Michael Wagner attended MarantzFest at NYU last week, a workshop in honor of Alec Marantz.
The Annual Meeting of the Linguistics Society of America took place this past weekend in New York, and McGill linguists were there presenting. Presentations by current affiliates included:
- Nico Baier – Anti-agreement in Selayarese
- Aron Hirsch and Uli Sauerland (ZAS) – Adverbs in collective conjunctions
- Jeffrey LaMontagne – Acoustic evidence of phonemicization: Lax high vowels in Quebec French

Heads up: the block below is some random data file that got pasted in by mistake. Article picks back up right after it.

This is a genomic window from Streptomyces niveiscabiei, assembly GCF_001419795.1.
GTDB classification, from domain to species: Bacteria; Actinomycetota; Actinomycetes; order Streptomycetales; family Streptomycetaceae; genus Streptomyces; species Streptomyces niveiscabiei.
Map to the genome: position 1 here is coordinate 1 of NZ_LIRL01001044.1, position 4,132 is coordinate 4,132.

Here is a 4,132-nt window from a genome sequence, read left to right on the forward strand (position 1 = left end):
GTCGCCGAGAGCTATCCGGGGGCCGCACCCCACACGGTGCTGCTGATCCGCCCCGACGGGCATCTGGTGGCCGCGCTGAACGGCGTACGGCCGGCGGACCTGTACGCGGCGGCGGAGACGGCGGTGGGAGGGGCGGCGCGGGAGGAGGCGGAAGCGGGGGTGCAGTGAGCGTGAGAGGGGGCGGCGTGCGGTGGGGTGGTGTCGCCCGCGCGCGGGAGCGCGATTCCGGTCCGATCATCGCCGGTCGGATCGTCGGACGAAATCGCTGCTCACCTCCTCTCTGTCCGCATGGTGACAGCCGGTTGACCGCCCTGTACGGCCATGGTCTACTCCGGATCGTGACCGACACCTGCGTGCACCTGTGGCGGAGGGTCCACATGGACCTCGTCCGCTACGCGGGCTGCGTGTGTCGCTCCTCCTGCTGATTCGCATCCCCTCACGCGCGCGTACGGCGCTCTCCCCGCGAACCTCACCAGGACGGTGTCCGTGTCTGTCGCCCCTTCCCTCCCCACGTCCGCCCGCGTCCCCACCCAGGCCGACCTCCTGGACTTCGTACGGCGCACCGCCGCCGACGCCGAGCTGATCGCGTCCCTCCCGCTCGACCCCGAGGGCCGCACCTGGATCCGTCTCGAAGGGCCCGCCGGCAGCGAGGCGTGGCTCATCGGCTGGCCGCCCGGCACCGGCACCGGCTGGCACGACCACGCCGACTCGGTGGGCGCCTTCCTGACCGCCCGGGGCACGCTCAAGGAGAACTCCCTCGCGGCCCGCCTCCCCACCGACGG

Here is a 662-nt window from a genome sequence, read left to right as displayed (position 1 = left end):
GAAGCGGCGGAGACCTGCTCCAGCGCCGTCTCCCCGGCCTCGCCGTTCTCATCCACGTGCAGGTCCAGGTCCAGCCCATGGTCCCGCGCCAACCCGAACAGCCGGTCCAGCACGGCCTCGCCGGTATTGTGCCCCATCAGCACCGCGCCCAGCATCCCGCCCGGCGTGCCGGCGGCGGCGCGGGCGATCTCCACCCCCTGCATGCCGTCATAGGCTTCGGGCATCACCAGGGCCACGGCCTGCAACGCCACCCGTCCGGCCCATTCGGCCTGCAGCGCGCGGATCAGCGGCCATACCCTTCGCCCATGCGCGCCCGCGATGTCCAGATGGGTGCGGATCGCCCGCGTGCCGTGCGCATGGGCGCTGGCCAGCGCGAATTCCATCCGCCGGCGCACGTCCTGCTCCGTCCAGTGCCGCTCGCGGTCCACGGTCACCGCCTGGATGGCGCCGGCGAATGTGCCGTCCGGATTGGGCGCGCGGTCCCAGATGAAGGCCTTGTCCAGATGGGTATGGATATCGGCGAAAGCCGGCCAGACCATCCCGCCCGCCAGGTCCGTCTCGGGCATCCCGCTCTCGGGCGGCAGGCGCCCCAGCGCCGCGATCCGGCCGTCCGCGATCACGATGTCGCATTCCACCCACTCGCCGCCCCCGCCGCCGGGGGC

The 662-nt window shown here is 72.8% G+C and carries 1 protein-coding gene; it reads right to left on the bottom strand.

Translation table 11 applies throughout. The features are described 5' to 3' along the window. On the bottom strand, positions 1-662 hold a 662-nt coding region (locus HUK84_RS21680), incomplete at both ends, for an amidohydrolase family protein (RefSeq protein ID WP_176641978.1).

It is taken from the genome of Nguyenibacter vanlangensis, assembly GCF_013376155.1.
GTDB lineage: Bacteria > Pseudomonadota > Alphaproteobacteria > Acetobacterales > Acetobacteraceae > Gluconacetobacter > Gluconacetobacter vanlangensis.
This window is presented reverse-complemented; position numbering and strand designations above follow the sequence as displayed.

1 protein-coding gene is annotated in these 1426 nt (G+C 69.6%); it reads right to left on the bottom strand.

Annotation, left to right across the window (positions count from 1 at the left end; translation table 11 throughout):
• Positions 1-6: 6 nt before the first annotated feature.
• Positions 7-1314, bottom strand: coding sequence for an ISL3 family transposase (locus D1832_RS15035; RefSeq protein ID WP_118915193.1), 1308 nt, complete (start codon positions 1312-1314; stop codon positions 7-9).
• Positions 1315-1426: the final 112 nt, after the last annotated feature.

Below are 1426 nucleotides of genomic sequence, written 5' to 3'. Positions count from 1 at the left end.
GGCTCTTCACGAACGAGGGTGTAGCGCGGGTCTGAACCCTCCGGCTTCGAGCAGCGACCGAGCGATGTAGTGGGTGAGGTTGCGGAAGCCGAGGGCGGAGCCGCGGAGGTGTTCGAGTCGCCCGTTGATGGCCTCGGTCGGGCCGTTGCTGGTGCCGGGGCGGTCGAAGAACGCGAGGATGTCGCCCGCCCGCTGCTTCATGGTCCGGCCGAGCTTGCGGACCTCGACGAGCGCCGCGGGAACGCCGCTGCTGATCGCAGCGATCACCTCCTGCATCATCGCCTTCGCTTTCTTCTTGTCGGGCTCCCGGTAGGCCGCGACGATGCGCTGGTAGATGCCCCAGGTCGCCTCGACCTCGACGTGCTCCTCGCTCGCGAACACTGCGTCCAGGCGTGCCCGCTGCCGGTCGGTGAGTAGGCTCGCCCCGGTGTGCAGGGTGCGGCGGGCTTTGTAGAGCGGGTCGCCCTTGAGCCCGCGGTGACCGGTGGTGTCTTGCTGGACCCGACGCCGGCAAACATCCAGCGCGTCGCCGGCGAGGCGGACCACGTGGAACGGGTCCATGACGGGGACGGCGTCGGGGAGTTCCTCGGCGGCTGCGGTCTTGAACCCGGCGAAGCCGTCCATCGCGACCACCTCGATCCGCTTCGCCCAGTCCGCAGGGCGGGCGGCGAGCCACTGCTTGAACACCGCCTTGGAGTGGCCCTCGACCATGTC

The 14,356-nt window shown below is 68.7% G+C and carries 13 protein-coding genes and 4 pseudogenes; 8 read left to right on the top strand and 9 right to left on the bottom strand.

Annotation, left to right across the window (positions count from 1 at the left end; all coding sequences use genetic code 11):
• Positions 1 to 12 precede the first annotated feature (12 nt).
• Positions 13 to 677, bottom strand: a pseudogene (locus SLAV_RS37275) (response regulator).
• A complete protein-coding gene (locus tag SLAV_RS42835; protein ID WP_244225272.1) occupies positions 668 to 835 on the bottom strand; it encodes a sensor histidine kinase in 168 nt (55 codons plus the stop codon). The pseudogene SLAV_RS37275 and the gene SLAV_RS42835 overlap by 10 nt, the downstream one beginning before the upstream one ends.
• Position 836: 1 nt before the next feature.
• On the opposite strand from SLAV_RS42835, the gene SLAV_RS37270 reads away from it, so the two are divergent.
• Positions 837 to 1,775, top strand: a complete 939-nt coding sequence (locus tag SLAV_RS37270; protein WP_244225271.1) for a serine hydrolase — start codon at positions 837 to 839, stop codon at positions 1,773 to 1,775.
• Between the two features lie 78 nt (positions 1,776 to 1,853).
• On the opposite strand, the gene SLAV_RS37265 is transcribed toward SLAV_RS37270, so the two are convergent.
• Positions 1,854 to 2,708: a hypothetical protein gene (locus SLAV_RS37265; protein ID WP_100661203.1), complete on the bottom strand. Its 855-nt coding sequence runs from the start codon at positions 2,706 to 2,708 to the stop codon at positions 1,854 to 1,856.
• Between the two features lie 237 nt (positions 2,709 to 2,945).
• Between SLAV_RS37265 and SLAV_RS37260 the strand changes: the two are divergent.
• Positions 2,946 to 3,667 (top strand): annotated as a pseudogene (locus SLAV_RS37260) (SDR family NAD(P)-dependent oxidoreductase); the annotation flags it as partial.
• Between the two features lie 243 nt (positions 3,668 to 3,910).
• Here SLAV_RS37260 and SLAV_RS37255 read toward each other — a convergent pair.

This paper offers an in-depth look at roots and verb stem morphology in Chuj (Mayan) in order to address a larger question: when it comes to the formation of verb stems, what information is contributed by the root, and what is contributed by the functional heads? I show first that roots in Chuj are not acategorical in the strict sense (cf. Borer 2005), but must be grouped into classes based on their stem-forming possibilities. Root class does not map directly to surface lexical category, but does determine which functional heads (i.e. valence morphology) may merge with the root. Second, I show that while the introduction of the external argument, along with clausal licensing and agreement generally, are all governed by higher functional heads, the presence or absence of an internal argument is dictated by the root. Specifically, I show that transitive roots in Chuj always combine with an internal argument, whether it be (i) a full DP, (ii) a bare pseudo-incorporated NP, or (iii) an implicit object in an antipassive. In the spirit of work such as Levinson (2007, 2014), I connect this to the semantic type of the root; root class reflects semantic type, and semantic type affects the root’s combinatorial properties. This work also contributes to the discussion of how valence morphology operates. In line with works such as Alexiadou, Anagnostopoulou & Schäfer (2006), I argue that valence morphology applies directly to roots, rather than to some ‘inherent valence’ of a verb.